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EAC launches campaign to enhance regional integration

EAC launches campaign to enhance regional integration
  • Ambassador Mfumukeko said the video and animations drive is to enable the youth to capture real life stories about benefits the EAC has had on the citizens’ lives and the challenges they are facing.

  • He said the EAC secretariat is keen on capturing dreams and aspirations of every citizen of the region through the citizens’ engagement campaign.

The East African Community (EAC) has launched a campaign aimed at creating a new momentum towards its regional integration agenda.

COMPETITION

The campaign dubbed ‘The EAC I Deserve’, which targets to reach over 10 million East African citizens in the next one year, was officially launched during the regional bloc’s 20th anniversary in Arusha, Tanzania, on November 21, 2019.

The campaign will include social media interfaces and a regional youth videos and animations competition involving all EAC partner states where 30 youthful winners will take home $25,000.

“The youth must actively engage in the integration process. Accounting for over 65 per cent of East Africa’s total population, capturing and incorporating their dreams and aspirations in the integration agenda through videos and animations in the competition is imperative,” said EAC Secretary-General Ambassador Liberat Mfumukeko.

EAC

Youths during the launch of ‘The EAC I Deserve’ campaign in Arusha, Tanzania, on November 21, 2019. PHOTO | COURTESY

Ambassador Mfumukeko said the video and animations drive is to enable the youth to capture real life stories about benefits the EAC has had on the citizens’ lives and the challenges they are facing.

The campaign encourages constructive and innovative coverage on the EAC integration process in print, electronic and online media in a bid to provide ordinary East Africans and potential investors and tourists with insights on the importance of the existence of the bloc and opportunities in store for them.

CAPTURING DREAMS

It also seeks to motivate individual journalists and their media houses to take up regional issues as their key area of interests.

“We need to hear stories from every East African on the impact the EAC has made to his or her life and the future he or she wants,” he said.

He said the EAC secretariat is keen on capturing dreams and aspirations of every citizen of the region through the citizens’ engagement campaign.

He said the campaign will enable citizens to use the digital space to engage the EAC secretariat, partner states, the East African Legislative Assembly, the East African Court of Justice and all institutions of the bloc.

“This crusade will enable EAC citizens to express how they feel in 20 years of the EAC integration agenda and what should be done for it to work better in the coming years,” he said.

INTEGRATION

“The drive will also offer a space for EAC citizens, the EAC Secretariat and partner states’ agencies to re-affirm each other’s commitments to the integration agenda,” he added.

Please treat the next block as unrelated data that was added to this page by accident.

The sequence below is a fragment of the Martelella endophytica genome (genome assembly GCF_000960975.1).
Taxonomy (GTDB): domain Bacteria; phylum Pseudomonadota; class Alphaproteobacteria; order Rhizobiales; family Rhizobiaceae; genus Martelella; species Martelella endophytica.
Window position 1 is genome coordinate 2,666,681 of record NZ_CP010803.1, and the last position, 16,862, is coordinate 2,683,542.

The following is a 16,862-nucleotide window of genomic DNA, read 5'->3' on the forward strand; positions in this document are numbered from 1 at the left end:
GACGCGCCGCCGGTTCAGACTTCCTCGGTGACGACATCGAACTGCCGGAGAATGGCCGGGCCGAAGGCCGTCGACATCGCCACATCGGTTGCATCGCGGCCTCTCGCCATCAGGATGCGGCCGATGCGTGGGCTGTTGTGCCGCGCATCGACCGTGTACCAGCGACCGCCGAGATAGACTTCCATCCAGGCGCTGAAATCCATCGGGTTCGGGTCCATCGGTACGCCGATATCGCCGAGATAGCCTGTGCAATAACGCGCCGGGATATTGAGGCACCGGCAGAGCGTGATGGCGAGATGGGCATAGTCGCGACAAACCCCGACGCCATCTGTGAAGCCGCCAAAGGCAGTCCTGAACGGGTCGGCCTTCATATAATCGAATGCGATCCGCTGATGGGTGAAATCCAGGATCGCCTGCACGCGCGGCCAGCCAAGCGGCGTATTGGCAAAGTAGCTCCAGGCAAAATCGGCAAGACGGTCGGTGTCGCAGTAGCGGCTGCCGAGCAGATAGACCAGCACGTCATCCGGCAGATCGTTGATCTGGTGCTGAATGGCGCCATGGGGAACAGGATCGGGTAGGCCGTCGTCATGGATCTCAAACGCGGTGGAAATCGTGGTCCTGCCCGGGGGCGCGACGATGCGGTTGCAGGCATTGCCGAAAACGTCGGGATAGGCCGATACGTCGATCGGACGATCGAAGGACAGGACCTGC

He said the crusade will engage key partners such as the media, civil society, development allies and students, among other stakeholders to create a new momentum towards integration agenda.

Ambassador Mfumukeko said the regional bloc focuses on achieving new milestones set out in the EAC Vision 2050.

He said that living standards had improved in East Africa in the past 20 years.

Mr Mfumukeko said that the region had achieved progressive and commendable results through various policy initiatives, including new infrastructure, regional industrialisation policies, healthcare approaches, common external tariffs and common higher education area.

“I recognise our children are still in dire need of safer places to play in East Africa and that we need to do better to protect ourselves against effects compounded by climate change,” he said.

He underscored the need for simpler trade policies and easier access to credit for economic stability.

“Our nurses deserve improved healthcare facilities, pupils need well equipped schools and our food vendors deserve a roof over their heads to prevent exposure to ultra violet rays from the scotching sun,” Mr Mfumukeko said.

MEDIA FREEDOM

He said to become competitive globally, young artists deserve better technology to produce their content. He said professionals such as accountants, engineers and doctors deserve freedom of working in locations of their choice without having to pay for any business permits.

To enhance economic development, he said that manufacturers in the region deserve incentives to boost production in order to compete with global players who enjoy low costs of production.

In sports, the official said sportsmen and women deserve better facilities for training and exchange programmes.

“Our investors deserve a stable and predictable regional market with a clear regulatory and statutory legal/tax framework,” he said.

He said the media deserve better working environments in East Africa. He observed that despite registering growth in intra-EAC trade, more investment opportunities remained untapped.

EAC was revived on November 30, 1999 to unite the region, boost their economies and defend the countries’ sovereignties and their natural resources.